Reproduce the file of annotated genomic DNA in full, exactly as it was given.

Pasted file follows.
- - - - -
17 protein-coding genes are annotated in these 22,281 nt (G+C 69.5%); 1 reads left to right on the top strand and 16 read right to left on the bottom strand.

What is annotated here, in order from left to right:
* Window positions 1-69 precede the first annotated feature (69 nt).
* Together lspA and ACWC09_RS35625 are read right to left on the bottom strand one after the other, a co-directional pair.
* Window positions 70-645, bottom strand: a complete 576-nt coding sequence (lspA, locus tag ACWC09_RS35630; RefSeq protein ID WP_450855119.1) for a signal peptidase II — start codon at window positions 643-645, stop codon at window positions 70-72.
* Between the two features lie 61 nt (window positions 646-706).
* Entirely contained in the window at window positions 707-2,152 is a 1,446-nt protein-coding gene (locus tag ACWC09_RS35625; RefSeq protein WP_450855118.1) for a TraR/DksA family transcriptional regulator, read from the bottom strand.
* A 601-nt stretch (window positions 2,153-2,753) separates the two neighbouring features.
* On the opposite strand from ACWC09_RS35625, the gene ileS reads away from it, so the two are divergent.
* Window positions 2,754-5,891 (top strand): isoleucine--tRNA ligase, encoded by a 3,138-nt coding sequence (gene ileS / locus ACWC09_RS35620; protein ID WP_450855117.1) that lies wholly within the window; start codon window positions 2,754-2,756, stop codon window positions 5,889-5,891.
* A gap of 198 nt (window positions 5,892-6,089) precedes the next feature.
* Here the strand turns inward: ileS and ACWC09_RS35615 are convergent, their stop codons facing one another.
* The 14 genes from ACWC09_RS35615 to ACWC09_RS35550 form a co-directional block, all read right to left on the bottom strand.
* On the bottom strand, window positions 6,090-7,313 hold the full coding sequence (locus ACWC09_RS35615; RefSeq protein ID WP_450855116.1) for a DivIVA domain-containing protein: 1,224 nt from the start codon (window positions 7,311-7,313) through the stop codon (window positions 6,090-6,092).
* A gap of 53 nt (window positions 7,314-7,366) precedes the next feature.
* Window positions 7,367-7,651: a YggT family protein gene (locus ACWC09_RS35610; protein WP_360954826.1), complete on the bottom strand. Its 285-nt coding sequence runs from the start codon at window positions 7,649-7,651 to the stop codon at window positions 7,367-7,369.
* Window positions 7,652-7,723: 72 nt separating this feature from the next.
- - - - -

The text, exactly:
17 protein-coding genes are annotated in these 22,281 nt (G+C 69.5%); 1 reads left to right on the top strand and 16 read right to left on the bottom strand.

What is annotated here, in order from left to right:
* Window positions 1-69 precede the first annotated feature (69 nt).
* Together lspA and ACWC09_RS35625 are read right to left on the bottom strand one after the other, a co-directional pair.
* Window positions 70-645, bottom strand: a complete 576-nt coding sequence (lspA, locus tag ACWC09_RS35630; RefSeq protein ID WP_450855119.1) for a signal peptidase II — start codon at window positions 643-645, stop codon at window positions 70-72.
* Between the two features lie 61 nt (window positions 646-706).
* Entirely contained in the window at window positions 707-2,152 is a 1,446-nt protein-coding gene (locus tag ACWC09_RS35625; RefSeq protein WP_450855118.1) for a TraR/DksA family transcriptional regulator, read from the bottom strand.
* A 601-nt stretch (window positions 2,153-2,753) separates the two neighbouring features.
* On the opposite strand from ACWC09_RS35625, the gene ileS reads away from it, so the two are divergent.
* Window positions 2,754-5,891 (top strand): isoleucine--tRNA ligase, encoded by a 3,138-nt coding sequence (gene ileS / locus ACWC09_RS35620; protein ID WP_450855117.1) that lies wholly within the window; start codon window positions 2,754-2,756, stop codon window positions 5,889-5,891.
* A gap of 198 nt (window positions 5,892-6,089) precedes the next feature.
* Here the strand turns inward: ileS and ACWC09_RS35615 are convergent, their stop codons facing one another.
* The 14 genes from ACWC09_RS35615 to ACWC09_RS35550 form a co-directional block, all read right to left on the bottom strand.
* On the bottom strand, window positions 6,090-7,313 hold the full coding sequence (locus ACWC09_RS35615; RefSeq protein ID WP_450855116.1) for a DivIVA domain-containing protein: 1,224 nt from the start codon (window positions 7,311-7,313) through the stop codon (window positions 6,090-6,092).
* A gap of 53 nt (window positions 7,314-7,366) precedes the next feature.
* Window positions 7,367-7,651: a YggT family protein gene (locus ACWC09_RS35610; protein WP_360954826.1), complete on the bottom strand. Its 285-nt coding sequence runs from the start codon at window positions 7,649-7,651 to the stop codon at window positions 7,367-7,369.
* Window positions 7,652-7,723: 72 nt separating this feature from the next.